“Never before seen”, “exceptional in scale, duration”, “immense consequences in the long term”: when scientists look at the figures to take stock of fire season in Canada, they struggle to keep up; find the right superlatives.
“It's simple: we've shattered all the records on a Canadian scale,” said, shaken, Yan Boulanger, researcher for the Canadian Ministry of Natural Resources.
He There have never been so many areas burned (18 million hectares, 6,400 fires), people evacuated (more than 200,000), provinces affected, megafires…
“It’s an impressive wake-up call because we didn’t necessarily expect it so quickly,” this forest fire specialist explains to AFP.
In Quebec, a very hard-hit province and less accustomed than the West to very large-scale infernos, the shock wave was immense, particularly in the remote region of Abitibi-Témiscamingue, where the forestry industry is crucial.
No more leaves on the branches, blackened trunks and charred roots: in one of its black spruce forests, the queens of the boreal forest, only a few tufts of moss resisted the onslaught of the flames in June.
“There is little chance that this forest will be able to regenerate, the trees are too young to have had time to form cones which ensure the next generation”, estimates Maxence Martin, professor of forest ecology at the University of Quebec in Abitibi-Témiscamingue.
– A third of a lost forest –
Record surface area burned in Canada © AFP – Jonathan WALTER, Valentina BRESCHI
Faced with this alarming assessment and “if we continue on the current trend, by 2100, it is probably a third of the boreal forest that we will have lost in Quebec”, adds this enthusiast, slaloming among the young people green regrowth appearing on the burned ground.
Yet this ring of greenery, the largest expanse of wilderness in the world, encircles the Arctic – from Canada through Alaska, Siberia and north of Europe – is vital for the future of the planet.
Fires there are fueled by drier and hotter conditions caused by climate change. And by releasing greenhouse gases into the atmosphere, these fires in turn contribute to global warming, in a vicious circle.
Another particularity of this northern forest: it releases 10 to 20 times more carbon per unit of burned area than other ecosystems.
Trees burned near Lebel-sur-Quévillon, a small Quebec town evacuated twice during summer, September 21, 2023 © AFP – Marion THIBAUT
With the fires, Canadian emissions reached unprecedented levels this year (473 megatons of carbon), more than three times higher than the previous record, according to data from the European Copernicus observatory.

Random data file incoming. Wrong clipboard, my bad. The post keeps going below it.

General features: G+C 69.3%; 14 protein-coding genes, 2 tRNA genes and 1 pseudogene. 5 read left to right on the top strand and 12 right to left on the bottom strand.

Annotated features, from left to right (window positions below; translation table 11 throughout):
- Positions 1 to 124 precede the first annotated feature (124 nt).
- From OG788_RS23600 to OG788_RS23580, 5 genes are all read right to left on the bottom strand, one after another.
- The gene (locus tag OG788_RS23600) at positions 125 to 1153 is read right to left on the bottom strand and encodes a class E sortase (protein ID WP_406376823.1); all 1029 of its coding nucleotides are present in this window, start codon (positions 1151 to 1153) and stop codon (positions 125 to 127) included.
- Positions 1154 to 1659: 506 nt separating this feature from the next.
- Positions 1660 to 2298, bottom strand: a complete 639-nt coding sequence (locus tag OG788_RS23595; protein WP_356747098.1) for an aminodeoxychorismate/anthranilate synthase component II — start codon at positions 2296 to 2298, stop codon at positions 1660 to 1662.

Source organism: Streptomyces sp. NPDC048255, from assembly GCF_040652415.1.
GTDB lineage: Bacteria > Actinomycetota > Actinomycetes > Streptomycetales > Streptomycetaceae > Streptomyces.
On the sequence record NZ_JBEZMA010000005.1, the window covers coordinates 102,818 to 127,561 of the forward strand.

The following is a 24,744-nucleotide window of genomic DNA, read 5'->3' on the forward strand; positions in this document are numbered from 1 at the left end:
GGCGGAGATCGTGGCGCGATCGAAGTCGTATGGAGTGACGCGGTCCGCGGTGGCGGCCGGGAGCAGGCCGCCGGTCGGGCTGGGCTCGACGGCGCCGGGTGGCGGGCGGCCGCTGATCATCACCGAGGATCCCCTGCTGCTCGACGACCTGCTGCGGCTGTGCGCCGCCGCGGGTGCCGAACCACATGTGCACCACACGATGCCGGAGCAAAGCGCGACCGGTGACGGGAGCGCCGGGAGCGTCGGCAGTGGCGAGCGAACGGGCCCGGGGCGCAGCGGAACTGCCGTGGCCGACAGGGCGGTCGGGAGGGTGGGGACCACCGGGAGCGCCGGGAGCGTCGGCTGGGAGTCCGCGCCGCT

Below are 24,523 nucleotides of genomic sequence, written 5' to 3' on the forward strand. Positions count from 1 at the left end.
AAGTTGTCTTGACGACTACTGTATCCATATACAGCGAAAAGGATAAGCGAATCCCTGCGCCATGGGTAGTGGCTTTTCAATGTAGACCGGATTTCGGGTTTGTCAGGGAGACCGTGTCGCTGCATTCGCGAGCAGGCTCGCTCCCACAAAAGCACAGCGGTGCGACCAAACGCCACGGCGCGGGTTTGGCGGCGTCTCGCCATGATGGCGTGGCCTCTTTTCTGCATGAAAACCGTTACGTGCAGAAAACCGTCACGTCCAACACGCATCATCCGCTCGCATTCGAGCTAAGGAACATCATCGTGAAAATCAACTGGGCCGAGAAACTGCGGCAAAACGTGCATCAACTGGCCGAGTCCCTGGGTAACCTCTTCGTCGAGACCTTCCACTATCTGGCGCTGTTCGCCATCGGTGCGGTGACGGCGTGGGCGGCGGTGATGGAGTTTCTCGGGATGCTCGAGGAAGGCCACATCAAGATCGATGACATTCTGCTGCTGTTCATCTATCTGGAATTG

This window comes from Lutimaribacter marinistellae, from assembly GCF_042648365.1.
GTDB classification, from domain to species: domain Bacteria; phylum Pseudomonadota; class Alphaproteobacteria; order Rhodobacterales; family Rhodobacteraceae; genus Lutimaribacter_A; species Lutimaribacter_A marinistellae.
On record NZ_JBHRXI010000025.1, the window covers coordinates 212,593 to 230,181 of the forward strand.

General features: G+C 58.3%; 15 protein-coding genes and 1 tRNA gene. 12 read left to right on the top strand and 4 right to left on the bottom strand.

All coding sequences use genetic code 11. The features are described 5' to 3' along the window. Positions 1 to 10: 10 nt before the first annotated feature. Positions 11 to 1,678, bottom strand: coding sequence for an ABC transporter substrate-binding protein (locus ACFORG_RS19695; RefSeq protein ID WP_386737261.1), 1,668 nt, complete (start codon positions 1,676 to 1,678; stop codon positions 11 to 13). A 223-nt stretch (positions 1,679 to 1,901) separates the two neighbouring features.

And in the forest boreal, due to the thickness of the humus on the ground, fires can continue to burn underground for months.
“As we explained to people that the fires would only really be extinguished with snow, everyone dreams of seeing winter arrive,” smiles Guy Lafrenière, mayor of Lebel-sur-Quévillon, a Quebec commune of 2,000 inhabitants which had to evacuate twice in June.
The forestry industry is working to collect as much wood as possible burned during the summer before it is too late, here in Lebel-sur-Quévillon in Quebec , September 21, 2023 © AFP – Mathiew LEISER
The homes were saved from the flames thanks in particular to a lake which stopped the advance of the fire. But the whole summer was disrupted, no child finished their school year and hundreds of small chalets built in the forest were destroyed.
Today, the town is surrounded by cut trenches. -fire, created to counter the advance of walls of flame, by removing coniferous trees, which are very flammable.
“The machines cut down the trees and we had a helicopter to water them at the same time so that they did not catch fire,” recalls the mayor, who now wants to see the city surrounded by deciduous trees, much less flammable, so that They serve as a barrier.
– Overwhelmed –
For months, a large part of Canada, including the Far North, has been affected by an acute drought. It often took just one day of lightning to trigger hundreds of fires at the same time, overwhelming firefighters and authorities and overwhelming residents.
Megafires © ; AFP – Sophie RAMIS, Helena GISBERT SANCHEZ
“People had five minutes to get out of their homes and leave. It was intense and stressful, especially since there was a lot of smoke and the flames were very close” , says Doris Nolet, head of the volunteer fire brigade of Normétal, another evacuated Quebec village.
The latter, who manages a team of 20 people, was very afraid for her “guys”. “It was the first time that we were confronted with forest fires. We are trained for house and car fires,” continues this little woman with piercing blue eyes.
This year, almost all Canadians have been affected by this fire season, directly or because they have breathed smoke from the fires which have traveled thousands of kilometers, also repeatedly polluting the air in some parts of the country. of the northern United States.
“We need to think hard.” It's not Europe here, we don't have the means to fight all the fires, they are too big, too inaccessible so we have to be proactive”, explains Marc-André Parisien.
For this researcher specializing in fire risk management, these megafires have not finished haunting Canadians.
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